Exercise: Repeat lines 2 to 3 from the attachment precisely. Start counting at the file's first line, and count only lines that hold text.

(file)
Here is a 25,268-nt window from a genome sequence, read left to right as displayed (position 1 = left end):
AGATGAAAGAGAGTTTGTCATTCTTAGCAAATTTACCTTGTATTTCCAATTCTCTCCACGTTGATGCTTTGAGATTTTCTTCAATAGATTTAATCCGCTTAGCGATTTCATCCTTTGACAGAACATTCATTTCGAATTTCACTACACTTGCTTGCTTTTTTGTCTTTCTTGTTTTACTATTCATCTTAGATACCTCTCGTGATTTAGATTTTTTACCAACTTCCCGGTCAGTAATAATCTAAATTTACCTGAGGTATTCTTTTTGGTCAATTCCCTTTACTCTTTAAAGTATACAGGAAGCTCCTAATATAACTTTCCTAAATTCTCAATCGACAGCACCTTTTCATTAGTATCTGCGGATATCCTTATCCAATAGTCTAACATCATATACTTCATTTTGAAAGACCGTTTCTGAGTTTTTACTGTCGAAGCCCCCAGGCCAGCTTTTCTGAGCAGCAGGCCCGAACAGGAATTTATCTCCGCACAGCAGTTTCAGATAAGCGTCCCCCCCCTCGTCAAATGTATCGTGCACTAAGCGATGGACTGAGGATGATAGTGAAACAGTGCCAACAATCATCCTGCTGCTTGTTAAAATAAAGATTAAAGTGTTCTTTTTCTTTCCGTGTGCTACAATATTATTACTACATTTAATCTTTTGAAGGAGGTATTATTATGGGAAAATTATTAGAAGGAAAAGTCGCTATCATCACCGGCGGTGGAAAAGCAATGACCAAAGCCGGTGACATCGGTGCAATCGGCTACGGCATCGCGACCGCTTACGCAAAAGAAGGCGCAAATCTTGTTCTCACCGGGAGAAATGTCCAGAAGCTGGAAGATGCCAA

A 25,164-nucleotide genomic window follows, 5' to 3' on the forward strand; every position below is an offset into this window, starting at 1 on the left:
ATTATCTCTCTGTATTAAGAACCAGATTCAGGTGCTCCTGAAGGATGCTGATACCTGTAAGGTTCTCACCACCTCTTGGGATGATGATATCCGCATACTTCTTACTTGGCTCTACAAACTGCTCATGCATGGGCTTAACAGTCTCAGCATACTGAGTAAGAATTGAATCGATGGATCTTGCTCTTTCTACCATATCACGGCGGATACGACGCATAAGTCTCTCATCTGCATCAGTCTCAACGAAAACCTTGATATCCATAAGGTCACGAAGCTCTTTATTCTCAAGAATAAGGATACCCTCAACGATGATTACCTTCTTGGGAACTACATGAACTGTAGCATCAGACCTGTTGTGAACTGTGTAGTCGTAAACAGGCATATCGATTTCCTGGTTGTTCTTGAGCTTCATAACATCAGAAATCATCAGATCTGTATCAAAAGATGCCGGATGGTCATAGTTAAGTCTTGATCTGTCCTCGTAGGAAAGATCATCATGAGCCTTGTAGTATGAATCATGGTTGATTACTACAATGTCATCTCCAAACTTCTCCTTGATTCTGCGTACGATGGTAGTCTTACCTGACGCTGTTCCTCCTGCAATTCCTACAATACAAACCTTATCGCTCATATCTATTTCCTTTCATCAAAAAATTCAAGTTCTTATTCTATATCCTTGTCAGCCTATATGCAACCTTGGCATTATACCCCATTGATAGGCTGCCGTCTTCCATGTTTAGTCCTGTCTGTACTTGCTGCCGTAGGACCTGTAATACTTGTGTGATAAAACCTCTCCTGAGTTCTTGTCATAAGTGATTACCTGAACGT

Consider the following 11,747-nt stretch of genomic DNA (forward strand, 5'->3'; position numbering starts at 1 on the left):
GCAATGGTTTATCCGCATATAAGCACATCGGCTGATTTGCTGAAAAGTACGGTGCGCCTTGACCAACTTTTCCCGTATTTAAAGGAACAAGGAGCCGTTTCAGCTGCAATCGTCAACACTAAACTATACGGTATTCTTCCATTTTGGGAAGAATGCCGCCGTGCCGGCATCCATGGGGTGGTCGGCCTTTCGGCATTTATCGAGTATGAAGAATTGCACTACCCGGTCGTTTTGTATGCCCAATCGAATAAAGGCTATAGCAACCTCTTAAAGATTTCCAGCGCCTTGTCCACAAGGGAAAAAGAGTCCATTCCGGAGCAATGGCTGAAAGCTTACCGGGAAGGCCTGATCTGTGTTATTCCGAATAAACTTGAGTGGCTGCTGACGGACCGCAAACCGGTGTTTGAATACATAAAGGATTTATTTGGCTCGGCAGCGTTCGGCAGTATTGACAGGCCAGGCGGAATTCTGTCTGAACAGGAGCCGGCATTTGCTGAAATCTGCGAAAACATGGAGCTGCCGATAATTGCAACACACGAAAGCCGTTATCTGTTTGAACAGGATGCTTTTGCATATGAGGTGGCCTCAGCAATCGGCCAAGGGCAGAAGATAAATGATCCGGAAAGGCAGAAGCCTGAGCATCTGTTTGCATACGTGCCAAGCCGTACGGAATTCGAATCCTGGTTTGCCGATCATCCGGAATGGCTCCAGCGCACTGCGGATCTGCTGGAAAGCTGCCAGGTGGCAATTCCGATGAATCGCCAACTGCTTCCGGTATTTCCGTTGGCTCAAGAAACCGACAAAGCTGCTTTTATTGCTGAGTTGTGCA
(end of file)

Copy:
AGATGAAAGAGAGTTTGTCATTCTTAGCAAATTTACCTTGTATTTCCAATTCTCTCCACGTTGATGCTTTGAGATTTTCTTCAATAGATTTAATCCGCTTAGCGATTTCATCCTTTGACAGAACATTCATTTCGAATTTCACTACACTTGCTTGCTTTTTTGTCTTTCTTGTTTTACTATTCATCTTAGATACCTCTCGTGATTTAGATTTTTTACCAACTTCCCGGTCAGTAATAATCTAAATTTACCTGAGGTATTCTTTTTGGTCAATTCCCTTTACTCTTTAAAGTATACAGGAAGCTCCTAATATAACTTTCCTAAATTCTCAATCGACAGCACCTTTTCATTAGTATCTGCGGATATCCTTATCCAATAGTCTAACATCATATACTTCATTTTGAAAGACCGTTTCTGAGTTTTTACTGTCGAAGCCCCCAGGCCAGCTTTTCTGAGCAGCAGGCCCGAACAGGAATTTATCTCCGCACAGCAGTTTCAGATAAGCGTCCCCCCCCTCGTCAAATGTATCGTGCACTAAGCGATGGACTGAGGATGATAGTGAAACAGTGCCAACAATCATCCTGCTGCTTGTTAAAATAAAGATTAAAGTGTTCTTTTTCTTTCCGTGTGCTACAATATTATTACTACATTTAATCTTTTGAAGGAGGTATTATTATGGGAAAATTATTAGAAGGAAAAGTCGCTATCATCACCGGCGGTGGAAAAGCAATGACCAAAGCCGGTGACATCGGTGCAATCGGCTACGGCATCGCGACCGCTTACGCAAAAGAAGGCGCAAATCTTGTTCTCACCGGGAGAAATGTCCAGAAGCTGGAAGATGCCAA

A 25,164-nucleotide genomic window follows, 5' to 3' on the forward strand; every position below is an offset into this window, starting at 1 on the left: